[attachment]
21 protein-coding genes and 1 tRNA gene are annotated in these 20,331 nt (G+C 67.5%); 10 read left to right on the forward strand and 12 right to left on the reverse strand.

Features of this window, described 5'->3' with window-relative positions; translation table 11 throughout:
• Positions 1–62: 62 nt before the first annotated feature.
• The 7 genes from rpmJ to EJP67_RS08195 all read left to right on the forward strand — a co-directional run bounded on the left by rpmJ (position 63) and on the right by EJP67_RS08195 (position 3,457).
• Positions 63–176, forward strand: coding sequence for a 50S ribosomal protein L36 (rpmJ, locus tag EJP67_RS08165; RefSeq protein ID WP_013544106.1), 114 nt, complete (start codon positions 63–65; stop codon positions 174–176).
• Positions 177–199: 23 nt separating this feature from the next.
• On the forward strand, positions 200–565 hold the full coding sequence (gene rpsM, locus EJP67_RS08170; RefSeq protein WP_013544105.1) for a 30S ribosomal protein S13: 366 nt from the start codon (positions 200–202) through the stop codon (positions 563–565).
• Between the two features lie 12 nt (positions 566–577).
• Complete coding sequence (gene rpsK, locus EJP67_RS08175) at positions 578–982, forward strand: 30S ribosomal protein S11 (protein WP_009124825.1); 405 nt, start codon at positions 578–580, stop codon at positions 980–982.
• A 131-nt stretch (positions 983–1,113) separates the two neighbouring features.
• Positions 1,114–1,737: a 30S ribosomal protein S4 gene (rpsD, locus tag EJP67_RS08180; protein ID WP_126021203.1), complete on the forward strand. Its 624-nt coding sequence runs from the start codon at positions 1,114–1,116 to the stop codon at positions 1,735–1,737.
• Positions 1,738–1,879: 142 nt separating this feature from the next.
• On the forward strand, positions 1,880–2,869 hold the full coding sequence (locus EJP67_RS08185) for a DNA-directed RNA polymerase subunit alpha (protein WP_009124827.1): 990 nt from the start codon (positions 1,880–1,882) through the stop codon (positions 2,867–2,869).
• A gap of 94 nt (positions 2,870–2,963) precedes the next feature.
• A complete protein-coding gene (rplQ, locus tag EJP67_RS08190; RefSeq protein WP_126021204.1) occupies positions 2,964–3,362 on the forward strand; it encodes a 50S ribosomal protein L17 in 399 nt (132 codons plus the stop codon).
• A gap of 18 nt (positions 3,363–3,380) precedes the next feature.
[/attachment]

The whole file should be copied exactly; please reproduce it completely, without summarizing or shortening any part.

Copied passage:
21 protein-coding genes and 1 tRNA gene are annotated in these 20,331 nt (G+C 67.5%); 10 read left to right on the forward strand and 12 right to left on the reverse strand.

Features of this window, described 5'->3' with window-relative positions; translation table 11 throughout:
• Positions 1–62: 62 nt before the first annotated feature.
• The 7 genes from rpmJ to EJP67_RS08195 all read left to right on the forward strand — a co-directional run bounded on the left by rpmJ (position 63) and on the right by EJP67_RS08195 (position 3,457).
• Positions 63–176, forward strand: coding sequence for a 50S ribosomal protein L36 (rpmJ, locus tag EJP67_RS08165; RefSeq protein ID WP_013544106.1), 114 nt, complete (start codon positions 63–65; stop codon positions 174–176).
• Positions 177–199: 23 nt separating this feature from the next.
• On the forward strand, positions 200–565 hold the full coding sequence (gene rpsM, locus EJP67_RS08170; RefSeq protein WP_013544105.1) for a 30S ribosomal protein S13: 366 nt from the start codon (positions 200–202) through the stop codon (positions 563–565).
• Between the two features lie 12 nt (positions 566–577).
• Complete coding sequence (gene rpsK, locus EJP67_RS08175) at positions 578–982, forward strand: 30S ribosomal protein S11 (protein WP_009124825.1); 405 nt, start codon at positions 578–580, stop codon at positions 980–982.
• A 131-nt stretch (positions 983–1,113) separates the two neighbouring features.
• Positions 1,114–1,737: a 30S ribosomal protein S4 gene (rpsD, locus tag EJP67_RS08180; protein ID WP_126021203.1), complete on the forward strand. Its 624-nt coding sequence runs from the start codon at positions 1,114–1,116 to the stop codon at positions 1,735–1,737.
• Positions 1,738–1,879: 142 nt separating this feature from the next.
• On the forward strand, positions 1,880–2,869 hold the full coding sequence (locus EJP67_RS08185) for a DNA-directed RNA polymerase subunit alpha (protein WP_009124827.1): 990 nt from the start codon (positions 1,880–1,882) through the stop codon (positions 2,867–2,869).
• A gap of 94 nt (positions 2,870–2,963) precedes the next feature.
• A complete protein-coding gene (rplQ, locus tag EJP67_RS08190; RefSeq protein WP_126021204.1) occupies positions 2,964–3,362 on the forward strand; it encodes a 50S ribosomal protein L17 in 399 nt (132 codons plus the stop codon).
• A gap of 18 nt (positions 3,363–3,380) precedes the next feature.